The Maya discovered an advanced system of astronomy that enabled them to develop intricate calendars. One calendar was for religious ceremonies; the other was based on the moon phases. The Maya believed that the heavenly bodies were gods, and if they understood what the gods were doing, they could predict what would happen on earth. The Maya were so advanced in their knowledge of astronomy that they built observatories thousands of years ago. Many are still standing today, including one that is well preserved in Chichén Itzá.
The Maya year has a basic unit called Kin, a word that means day, or sun. The regular calendar, Uinal, was based on the moon’s phases and helped the Maya judge when to plant, harvest, and keep track of time. This calendar took 365 days of the year and divided them into 18 months of 20 days each (numbered zero through 19). The "leftover" five days (numbered zero through four) were considered unlucky, and all activities were canceled. Each of the 20 days was named, and each of these 20 names had a glyph to represent it. Examples of day names include Waterlily, Wind, Jaguar, Earth, and Corn. Children were named for the day they were born on and were believed to posses the characteristics of that symbol.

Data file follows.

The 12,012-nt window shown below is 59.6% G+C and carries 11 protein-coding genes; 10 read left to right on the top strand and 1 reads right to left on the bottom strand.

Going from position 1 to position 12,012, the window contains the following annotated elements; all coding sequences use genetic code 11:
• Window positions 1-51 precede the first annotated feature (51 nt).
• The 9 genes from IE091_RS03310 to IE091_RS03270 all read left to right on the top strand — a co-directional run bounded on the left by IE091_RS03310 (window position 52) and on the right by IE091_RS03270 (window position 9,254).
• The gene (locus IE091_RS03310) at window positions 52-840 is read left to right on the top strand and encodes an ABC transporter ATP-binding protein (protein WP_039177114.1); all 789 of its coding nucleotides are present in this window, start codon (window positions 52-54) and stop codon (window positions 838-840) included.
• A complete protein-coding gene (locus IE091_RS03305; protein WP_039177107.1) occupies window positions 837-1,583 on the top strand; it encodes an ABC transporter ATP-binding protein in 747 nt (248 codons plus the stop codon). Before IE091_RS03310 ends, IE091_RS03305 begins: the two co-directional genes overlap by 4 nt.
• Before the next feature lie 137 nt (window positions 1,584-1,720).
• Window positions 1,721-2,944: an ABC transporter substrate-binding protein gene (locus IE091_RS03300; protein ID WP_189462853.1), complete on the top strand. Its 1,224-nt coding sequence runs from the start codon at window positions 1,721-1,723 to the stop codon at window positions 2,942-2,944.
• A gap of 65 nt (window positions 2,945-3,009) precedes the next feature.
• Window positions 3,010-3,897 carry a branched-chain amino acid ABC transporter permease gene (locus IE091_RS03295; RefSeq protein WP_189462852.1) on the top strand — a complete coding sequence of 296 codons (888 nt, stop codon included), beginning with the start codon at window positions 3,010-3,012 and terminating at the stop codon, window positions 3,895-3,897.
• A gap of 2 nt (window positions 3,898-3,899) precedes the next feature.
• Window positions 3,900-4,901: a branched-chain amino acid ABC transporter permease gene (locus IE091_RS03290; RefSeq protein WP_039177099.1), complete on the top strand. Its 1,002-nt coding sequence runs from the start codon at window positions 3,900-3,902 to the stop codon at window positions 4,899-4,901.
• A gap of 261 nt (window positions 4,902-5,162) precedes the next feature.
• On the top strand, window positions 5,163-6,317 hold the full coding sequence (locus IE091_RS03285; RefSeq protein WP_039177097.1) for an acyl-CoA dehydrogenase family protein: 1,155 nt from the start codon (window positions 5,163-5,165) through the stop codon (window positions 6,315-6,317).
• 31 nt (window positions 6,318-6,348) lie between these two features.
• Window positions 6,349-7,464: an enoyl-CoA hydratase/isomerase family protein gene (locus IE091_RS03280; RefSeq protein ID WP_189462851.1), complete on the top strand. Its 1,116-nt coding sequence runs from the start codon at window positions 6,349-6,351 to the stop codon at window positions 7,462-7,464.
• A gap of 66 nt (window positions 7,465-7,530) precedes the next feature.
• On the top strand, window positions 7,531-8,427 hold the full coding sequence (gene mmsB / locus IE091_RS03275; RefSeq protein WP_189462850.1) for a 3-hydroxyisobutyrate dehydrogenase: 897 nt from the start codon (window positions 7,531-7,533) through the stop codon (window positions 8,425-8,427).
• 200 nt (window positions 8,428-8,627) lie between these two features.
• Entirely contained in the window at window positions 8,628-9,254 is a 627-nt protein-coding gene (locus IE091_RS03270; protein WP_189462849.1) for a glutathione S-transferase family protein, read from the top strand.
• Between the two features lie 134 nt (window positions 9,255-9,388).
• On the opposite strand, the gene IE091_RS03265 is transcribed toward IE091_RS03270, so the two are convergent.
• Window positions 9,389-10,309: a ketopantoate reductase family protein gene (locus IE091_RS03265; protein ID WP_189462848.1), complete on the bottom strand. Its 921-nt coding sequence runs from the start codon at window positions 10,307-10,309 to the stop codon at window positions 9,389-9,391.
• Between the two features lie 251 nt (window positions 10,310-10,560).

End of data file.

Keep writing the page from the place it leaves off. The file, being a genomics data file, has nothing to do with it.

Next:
Only priests were allowed to have the knowledge of calendars and math. In this way, they were able to keep power over the other citizens. The two calendars were consulted separately as well as together. The cogs (teeth) around the outside of both calendars fit and turned together. The combination of the two gave the priests new information in regard to the relationship of the gods.
Known as the Calendar Round, both tied to a linear count of days, called the Long Count, whose zero point is an unknown mythical event that occurred Aug. 13, 3114 B.C. That date, incidentally, is well before the beginnings of any advanced cultures in the region. The Maya themselves regarded the zero date as only the latest in an infinite series of such zero dates, repeating every 5,000 years or so (guess when the next one is!).
Note: Some Maya calendars have absolute beginning dates, and some count from the beginning of each ruler's reign.
Learn more about Calendar Calculations (PDF).